ImagineIF Library Director Ashley Cummins was about to board a plane back to Kalispell on Aug. 3 when she got a call from library staff informing her that five books left in the overnight book drop appeared to have been shot with a firearm.
“Not knowing anything else about the situation, I made the decision to close all facilities until we could assess the situation and determine if there was any threat,” Cummins said. All branches of the ImagineIF Library system shut down on Wednesday but resumed normal operations on Thursday.
According to a report filed with the Kalispell Police Department, the five hardcover books were “riddled with bullet holes,” and disposed of by staff after the investigation. Cummins said the five books were not connected to each other or related to any controversial or political topics.
“With no specific titles offering clues to why this happened, we don’t know if this was someone just messing around or if it was meant as intimidation,” Cummins said. “We are not intimidated, but it was alarming for a staff member to open up the collection box and see that.”
The five books that were damaged included “Act of Betrayal” by Will Cochrane, “The Armageddon File” by Stephen Coonts, “The Bourne Initiative” by Eric Van Lustbader, “Crown Jewel” by Christopher Reich, and “Trump’s War” by Michael Savage.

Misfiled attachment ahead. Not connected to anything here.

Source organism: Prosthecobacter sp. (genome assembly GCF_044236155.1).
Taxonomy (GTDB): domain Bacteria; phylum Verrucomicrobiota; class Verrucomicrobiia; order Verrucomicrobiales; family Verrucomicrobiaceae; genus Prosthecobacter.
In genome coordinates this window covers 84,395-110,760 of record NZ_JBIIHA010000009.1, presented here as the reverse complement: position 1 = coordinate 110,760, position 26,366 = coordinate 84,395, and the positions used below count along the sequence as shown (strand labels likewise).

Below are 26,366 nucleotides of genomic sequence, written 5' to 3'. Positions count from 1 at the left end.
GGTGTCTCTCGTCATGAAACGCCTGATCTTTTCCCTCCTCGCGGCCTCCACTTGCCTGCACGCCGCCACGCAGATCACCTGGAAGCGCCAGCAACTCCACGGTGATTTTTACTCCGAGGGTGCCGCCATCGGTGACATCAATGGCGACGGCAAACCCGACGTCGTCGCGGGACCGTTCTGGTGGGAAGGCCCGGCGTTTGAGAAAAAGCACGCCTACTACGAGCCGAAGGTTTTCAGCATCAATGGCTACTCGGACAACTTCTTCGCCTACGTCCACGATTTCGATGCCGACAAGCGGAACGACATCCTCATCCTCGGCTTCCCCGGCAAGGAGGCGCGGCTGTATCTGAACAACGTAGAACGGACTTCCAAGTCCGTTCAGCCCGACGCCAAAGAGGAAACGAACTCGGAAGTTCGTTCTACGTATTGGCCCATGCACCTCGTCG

Law enforcement determined there was no threat to staff or patrons, and it is being treated as an isolated incident. Following a day of debriefing with staff during the closure, Cummins and her staff decided the library could operate as normal on Thursday.
“It was a rough day, but our staff is strong and resilient,” Cummins said. “More resilient than they should have to be. We won’t let this affect us or our work.”
On Aug. 5, two more books were found with bullets lodged in them. Library staff say that similar markings on the books indicated they were likely from the same person. Cummins said that law enforcement is still investigating the matter, but even with the additional books do not feel that there is any threat to the community.
In a joint statement, Cummins and ImagineIF Trustee Chair Doug Adams wrote they will continue working with law enforcement to prioritize safety, including implementing policies and procedures regarding weapons and customer conduct in the library. The library is also in the process of installing cameras at all branches to increase security of patrons and staff.
Cummins expressed her gratitude for the unified response by staff, trustees and the ImagineIF Library Foundation to condemn the act and ensure the safety of all library users.
“We took it very seriously from the start,” Cummins said. “I just regret that so many people had to miss out on library services because of this act.”
This story has been updated to report on the additional books received Aug. 5.
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